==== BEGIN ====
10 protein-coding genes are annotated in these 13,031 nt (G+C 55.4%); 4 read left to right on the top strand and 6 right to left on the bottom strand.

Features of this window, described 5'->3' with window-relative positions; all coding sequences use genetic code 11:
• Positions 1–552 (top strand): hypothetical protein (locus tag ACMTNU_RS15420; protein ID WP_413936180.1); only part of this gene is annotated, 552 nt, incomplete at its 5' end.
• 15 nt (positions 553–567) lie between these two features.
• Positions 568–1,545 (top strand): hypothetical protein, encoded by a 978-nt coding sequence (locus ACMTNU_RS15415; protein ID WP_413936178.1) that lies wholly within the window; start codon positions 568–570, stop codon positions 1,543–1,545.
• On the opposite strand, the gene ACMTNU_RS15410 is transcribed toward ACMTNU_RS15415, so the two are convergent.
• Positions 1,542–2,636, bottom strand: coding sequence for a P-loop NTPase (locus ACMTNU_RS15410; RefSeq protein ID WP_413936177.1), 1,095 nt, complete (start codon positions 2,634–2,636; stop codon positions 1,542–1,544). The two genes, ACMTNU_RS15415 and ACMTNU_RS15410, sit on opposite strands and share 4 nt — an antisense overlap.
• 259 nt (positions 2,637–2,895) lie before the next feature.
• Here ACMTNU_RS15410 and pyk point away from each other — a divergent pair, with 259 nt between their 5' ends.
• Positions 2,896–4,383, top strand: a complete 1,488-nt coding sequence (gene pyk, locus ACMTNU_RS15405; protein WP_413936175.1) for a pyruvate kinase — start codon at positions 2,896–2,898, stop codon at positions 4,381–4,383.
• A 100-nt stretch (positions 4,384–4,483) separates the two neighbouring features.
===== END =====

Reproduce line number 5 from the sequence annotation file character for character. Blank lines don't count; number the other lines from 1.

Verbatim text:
• Positions 568–1,545 (top strand): hypothetical protein, encoded by a 978-nt coding sequence (locus ACMTNU_RS15415; protein ID WP_413936178.1) that lies wholly within the window; start codon positions 568–570, stop codon positions 1,543–1,545.